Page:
Meanwhile the other theory says “if we just get rid of this fixation on particles, maybe we can get some real work done at the fundamental level.”

    Well, but that’s about as good a defence for strings as I can muster — unfortunately once you kick that door open, you’ve got a very wide-open door! Either one of these invites a Godelian critique of its aims: Higgs seems to strive for tidyness at the expense of explanatory power, while strings are wonderfully productive of explanation, but unfortunately soon depart from explaining anything we can actually see or touch. I mean, if I had to choose between one or the other, I’d choose string theory — Higgs seems to me (as I was saying before, way up there), like a stubbornly neo-materialist retort to complexity — oh, sure, well there must be a particle available to explain everything, I suppose! The “time” particle; the “soul” particle. Look, the gearing we have now works perfectly, you just have to commit to it more fully! Maybe I’m being unfair, but I don’t think so…broadly speaking, I think you can boil down cosmological enthusiasms into three parts: anthropic, mechanical, and intrinsic. Many-worlds is obviously the handiest example of the anthropic cosmological enthusiasm (although there are others — I seem to recall someone publishing something about a physical multiverse some time ago, like a bubbling pot of porridge, and the bubbles are “universes” rising out of the Universal Medium), basically as close as you can get to Option D without turning your physics into flat-out religion…meaning is “outwith”…meanwhile the mechanical cosmological enthusiasm is looking for an “invisible hand”, to prove complex phenomena subordinate to simple and readily-observable forces in a simple and readily-observable way…and finally the intrinsic cosmological enthusiasm is looking for a superior Elegance that drives simple forces and complex phenomena alike. Well, we know which one of these has been the dominant enthusiasm since Newton’s time! But QM’s given a lot of aid to both the mechanical and the anthropic enthusiasms over the last few decades, and I think they’d each like to make a real contest of it, at this point.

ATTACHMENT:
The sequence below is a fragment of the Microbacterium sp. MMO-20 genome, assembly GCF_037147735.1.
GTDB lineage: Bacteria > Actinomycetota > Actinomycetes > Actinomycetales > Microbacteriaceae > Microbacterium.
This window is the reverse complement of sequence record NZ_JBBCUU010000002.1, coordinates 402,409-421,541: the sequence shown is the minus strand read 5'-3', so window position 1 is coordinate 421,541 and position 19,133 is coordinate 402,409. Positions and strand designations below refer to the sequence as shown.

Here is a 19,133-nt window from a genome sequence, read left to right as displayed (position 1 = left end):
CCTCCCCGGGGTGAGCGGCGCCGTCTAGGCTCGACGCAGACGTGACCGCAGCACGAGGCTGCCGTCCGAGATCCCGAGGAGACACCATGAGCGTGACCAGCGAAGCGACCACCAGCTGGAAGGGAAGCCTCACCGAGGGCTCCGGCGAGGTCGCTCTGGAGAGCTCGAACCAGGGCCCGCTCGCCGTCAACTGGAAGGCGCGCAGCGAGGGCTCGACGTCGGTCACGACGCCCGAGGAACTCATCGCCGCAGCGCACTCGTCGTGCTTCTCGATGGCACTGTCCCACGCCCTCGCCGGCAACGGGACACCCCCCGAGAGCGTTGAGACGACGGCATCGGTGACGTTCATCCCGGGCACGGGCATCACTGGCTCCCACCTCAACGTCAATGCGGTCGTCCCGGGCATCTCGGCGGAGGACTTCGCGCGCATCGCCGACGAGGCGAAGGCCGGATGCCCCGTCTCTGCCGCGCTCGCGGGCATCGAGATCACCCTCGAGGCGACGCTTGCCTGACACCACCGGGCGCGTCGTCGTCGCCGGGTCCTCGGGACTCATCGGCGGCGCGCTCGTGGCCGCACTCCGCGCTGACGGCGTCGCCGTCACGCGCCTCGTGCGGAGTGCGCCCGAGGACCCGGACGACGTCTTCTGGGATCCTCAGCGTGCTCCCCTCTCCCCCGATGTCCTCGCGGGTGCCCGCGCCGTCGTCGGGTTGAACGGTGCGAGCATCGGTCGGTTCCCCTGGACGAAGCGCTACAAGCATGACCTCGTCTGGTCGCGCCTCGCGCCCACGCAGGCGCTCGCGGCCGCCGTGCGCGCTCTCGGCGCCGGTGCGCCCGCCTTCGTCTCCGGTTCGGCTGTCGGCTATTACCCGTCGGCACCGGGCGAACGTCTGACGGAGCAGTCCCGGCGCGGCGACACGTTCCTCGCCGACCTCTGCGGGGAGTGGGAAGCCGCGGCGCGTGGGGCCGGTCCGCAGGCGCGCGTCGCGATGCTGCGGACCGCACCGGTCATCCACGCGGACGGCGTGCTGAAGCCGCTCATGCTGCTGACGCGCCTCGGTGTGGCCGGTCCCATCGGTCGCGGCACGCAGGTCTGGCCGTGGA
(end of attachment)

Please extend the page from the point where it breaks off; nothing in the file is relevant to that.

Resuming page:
I do an injustice to most scientists with this structure I’ve invented, I know. But I can’t help it, I’m suspicious of the overtones of “competition” I think I detect out there! And the idea that scientists operate inside a set of social rules, assumptions, and objectives isn’t a very controversial one anymore, I think…

    Oh dear, I’ve wandered from my point again.

    Let’s see…what was it…

    Ah. I was going to say something about Emily Noether and inertia, but exactly why I don’t remember…

    Running up on coffee time, must dash!

    More later!

  14. Ah, yes, Noether. Noether and symmetry, obviously — and among other things, an explanation for inertia that presages GR, and thus the benevolent rule of Queen Spacetime herself. Not to mention, a very “intrinsic” kind of cosmological insight: since Noether, how can we possibly abide a universe full of anisotropies?

    That’s my restatement of your “foundation stone”, kind of. Still, the problem here — it seems to me — is that as neat-o as it is to see symmetry and inertia connected, it’s still not a…um, a positive explanation of matter and motion. Constants are symmetries, fine, yes, YES! HALLELUJAH!…but in a way it leaves us no further ahead than Newton’s “black magic”. No further ahead than GR? Me, I’m a dedicated intrinsic: I love a Noether-flavoured explanation for why c is the value it is — i.e. it’s just another variety of “straight line” (Q: “why are straight lines straight? A: because they’ve got no reason to be anything else”) — but at the same time I want to look for the causes of symmetry itself…to be able to see, in a Feynmanesque way, the milling of symmetry. Often I play around with this by wondering if c extracts its value in km/s from the size of the universe…crazy things like that. Not that I think that daydream can stand up very well, but I just give the example to show my own bias. However, even as a flimsy daydream, in a world of cosmological inflation, quantum fizziness, and free-roaming black holes I think the idea of constants/symmetries as outputs can’t be considered utterly fantastic! After all we already know that Queen Spacetime’s cloak has threadbare patches in it, if not out-and-out tears…

    Still, without the cloak, we’ve got no protection from the elements. We must have symmetry, mustn’t we?